Tesco’s £3.7 billion Booker tie-up provisionally cleared
The CMA said its in-depth investigation has provisionally found the tie-up does not raise competition concerns despite fears raised by rival wholesalers.
Supermarket giant Tesco’s £3.7 billion deal to buy wholesale group Booker has been provisionally cleared by the competition watchdog.
The Competition and Markets Authority (CMA) said its in-depth investigation into the tie-up found it did not raise competition concerns despite fears raised by a raft of rival wholesalers.
The CMA said Tesco and Booker do not compete “head-to-head” in most areas in which they operate.
“In particular, Tesco does not supply the catering sector to which Booker makes over 30% of its sales,” the CMA said.
It comes despite the CMA having earlier raised fears over 350 local areas of overlap between Tesco and Booker where it feared the deal could lead to “worse terms”.
Simon Polito, chair of the CMA’s inquiry group, said: “Our investigation has found that existing competition is sufficiently strong in both the wholesale and retail grocery sectors to ensure that the merger between Tesco and Booker will not lead to higher prices or a reduced service for supermarket and convenience shoppers.”
The CMA’s findings are surprising given its previous concerns over the deal, which was first announced in January.
Booker is the country’s largest wholesaler and owns Londis and Budgens as franchised outlets, and the CMA has previously said it was worried that shoppers could face worse terms when buying their groceries as a result of the deal.
A raft of rival wholesalers have also raised concerns the deal could see Booker benefit from improved supplier terms making it difficult for them to compete, according to the CMA.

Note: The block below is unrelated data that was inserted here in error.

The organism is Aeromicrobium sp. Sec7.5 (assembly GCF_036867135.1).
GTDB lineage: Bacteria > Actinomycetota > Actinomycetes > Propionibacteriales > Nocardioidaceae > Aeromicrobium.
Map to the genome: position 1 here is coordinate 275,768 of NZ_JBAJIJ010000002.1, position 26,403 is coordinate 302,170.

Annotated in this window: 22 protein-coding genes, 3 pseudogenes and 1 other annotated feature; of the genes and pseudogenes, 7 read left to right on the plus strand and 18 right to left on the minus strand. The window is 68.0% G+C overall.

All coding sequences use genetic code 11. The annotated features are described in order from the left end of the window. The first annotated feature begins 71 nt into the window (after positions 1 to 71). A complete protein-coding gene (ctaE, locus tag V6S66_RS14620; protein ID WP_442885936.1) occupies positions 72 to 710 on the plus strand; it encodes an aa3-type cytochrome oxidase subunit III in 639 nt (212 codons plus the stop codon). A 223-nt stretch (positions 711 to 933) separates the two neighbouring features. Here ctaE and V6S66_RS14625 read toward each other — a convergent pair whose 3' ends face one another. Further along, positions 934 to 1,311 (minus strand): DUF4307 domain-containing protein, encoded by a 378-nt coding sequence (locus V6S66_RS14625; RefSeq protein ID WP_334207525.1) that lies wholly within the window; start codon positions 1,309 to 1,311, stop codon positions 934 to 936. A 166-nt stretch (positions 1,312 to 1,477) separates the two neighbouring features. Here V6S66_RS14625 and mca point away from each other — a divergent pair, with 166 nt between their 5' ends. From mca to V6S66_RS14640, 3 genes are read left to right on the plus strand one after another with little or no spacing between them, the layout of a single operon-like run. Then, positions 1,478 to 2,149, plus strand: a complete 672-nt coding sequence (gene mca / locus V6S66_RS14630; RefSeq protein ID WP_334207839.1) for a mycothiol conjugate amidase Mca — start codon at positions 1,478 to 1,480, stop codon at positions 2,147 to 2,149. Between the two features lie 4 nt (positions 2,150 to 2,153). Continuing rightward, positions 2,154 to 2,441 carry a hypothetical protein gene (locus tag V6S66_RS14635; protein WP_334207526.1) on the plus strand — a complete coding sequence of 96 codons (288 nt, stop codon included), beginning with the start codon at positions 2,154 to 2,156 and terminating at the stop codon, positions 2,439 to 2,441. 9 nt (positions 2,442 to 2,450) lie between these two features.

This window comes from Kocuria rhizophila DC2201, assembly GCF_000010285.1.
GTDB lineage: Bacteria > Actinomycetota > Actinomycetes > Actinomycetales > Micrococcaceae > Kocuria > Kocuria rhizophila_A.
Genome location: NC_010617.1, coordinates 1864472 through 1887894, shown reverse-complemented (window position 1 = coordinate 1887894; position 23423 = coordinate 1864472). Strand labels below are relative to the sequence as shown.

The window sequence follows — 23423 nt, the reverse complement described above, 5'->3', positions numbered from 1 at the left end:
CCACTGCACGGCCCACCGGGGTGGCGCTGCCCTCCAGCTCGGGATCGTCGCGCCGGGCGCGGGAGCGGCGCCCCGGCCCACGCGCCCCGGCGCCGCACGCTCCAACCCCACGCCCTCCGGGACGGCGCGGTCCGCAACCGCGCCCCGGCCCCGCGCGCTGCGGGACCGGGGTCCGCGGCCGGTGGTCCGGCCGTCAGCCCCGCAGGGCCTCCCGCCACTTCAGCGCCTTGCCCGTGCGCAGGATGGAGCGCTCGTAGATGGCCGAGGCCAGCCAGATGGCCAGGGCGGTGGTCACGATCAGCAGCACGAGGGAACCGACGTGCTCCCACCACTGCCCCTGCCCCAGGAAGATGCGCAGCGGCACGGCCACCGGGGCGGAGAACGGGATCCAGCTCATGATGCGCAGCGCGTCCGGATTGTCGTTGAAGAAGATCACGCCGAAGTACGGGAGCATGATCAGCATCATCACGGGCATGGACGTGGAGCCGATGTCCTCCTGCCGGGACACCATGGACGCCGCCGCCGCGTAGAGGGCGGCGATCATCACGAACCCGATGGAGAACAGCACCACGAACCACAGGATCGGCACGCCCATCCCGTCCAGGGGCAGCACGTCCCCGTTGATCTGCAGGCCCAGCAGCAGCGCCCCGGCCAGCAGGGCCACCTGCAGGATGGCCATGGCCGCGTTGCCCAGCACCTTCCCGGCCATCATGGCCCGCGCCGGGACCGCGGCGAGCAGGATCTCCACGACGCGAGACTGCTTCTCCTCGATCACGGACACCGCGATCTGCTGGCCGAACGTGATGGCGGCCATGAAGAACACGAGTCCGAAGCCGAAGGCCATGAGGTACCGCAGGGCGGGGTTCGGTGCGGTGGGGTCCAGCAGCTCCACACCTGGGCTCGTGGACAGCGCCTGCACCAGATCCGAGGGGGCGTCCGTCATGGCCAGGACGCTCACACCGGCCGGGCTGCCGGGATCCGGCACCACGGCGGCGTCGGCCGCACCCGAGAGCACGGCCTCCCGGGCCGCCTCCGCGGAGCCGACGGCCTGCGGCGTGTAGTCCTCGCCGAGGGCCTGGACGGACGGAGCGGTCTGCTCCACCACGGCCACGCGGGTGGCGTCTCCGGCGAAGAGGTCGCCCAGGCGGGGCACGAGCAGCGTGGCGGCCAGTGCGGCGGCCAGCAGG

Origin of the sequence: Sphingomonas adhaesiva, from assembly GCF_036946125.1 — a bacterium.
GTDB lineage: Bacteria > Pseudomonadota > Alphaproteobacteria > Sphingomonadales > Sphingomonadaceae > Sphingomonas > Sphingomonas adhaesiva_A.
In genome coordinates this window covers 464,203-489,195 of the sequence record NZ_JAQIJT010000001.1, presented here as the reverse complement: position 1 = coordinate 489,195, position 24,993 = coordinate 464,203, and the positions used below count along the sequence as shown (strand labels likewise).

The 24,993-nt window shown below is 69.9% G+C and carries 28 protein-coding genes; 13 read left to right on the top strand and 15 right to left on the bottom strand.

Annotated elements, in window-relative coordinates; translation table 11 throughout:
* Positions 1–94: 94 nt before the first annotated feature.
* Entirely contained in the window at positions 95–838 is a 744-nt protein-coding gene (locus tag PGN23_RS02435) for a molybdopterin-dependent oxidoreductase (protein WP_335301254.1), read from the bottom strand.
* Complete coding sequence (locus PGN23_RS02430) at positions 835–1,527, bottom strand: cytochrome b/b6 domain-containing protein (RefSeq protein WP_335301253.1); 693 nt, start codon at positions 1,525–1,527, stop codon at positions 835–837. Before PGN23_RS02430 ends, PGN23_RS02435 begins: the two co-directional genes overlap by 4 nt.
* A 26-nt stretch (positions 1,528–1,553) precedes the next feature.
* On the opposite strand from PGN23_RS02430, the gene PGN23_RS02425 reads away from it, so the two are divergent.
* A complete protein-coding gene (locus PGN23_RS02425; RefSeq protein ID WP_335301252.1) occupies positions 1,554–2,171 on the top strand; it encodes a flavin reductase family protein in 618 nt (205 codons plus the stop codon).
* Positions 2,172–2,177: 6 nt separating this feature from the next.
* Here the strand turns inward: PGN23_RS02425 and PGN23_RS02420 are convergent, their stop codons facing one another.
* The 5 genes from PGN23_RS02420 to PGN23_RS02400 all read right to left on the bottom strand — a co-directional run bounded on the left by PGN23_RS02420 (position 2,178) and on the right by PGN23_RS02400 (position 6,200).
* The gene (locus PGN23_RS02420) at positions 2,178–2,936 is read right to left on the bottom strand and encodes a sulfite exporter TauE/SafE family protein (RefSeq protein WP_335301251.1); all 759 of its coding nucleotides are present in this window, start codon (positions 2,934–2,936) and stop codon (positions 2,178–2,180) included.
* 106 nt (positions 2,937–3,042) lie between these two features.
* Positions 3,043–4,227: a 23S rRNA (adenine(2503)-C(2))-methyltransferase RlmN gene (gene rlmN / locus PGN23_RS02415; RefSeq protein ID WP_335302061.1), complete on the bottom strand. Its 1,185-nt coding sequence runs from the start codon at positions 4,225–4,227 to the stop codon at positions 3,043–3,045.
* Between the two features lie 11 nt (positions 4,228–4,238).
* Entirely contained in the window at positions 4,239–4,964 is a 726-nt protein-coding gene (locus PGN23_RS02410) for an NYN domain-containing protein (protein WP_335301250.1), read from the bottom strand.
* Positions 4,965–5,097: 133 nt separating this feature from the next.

It said they argued that Booker could raise prices to the shops it supplies.
But on announcing its provisional findings, the CMA said Booker would be able to negotiate better terms from its suppliers for some of its groceries, and that it was likely to pass on these savings to the shops it supplies.
“This might increase competition in the wholesale market, as well as reducing prices for shoppers,” the CMA said.
It added that Booker’s share of the UK grocery wholesaling market – at less than 20% – was not large enough to spark longer-term concerns.
The CMA began its investigation in May and launched an in-depth probe in July after Tesco and Booker asked for the inquiry to be fast-tracked.
The regulator is due to report its final findings in December.
Retail analyst Bruno Monteyne at Bernstein said the tie-up would make Tesco “not only the biggest grocer in the UK but also one of the fastest growing food retailers in the UK for many years to come”.
But while the CMA’s findings remove uncertainty over the deal, he said the focus will now shift on to whether investors will approve the takeover.
While 50% of Tesco investors must give the deal the green light, the threshold is 75% for Booker shareholders.
Mr Monteyne said: “With a higher shareholder hurdle and the Tesco share price below the level of when the bid was made – around £2 – Booker shareholders may argue for a higher share price.”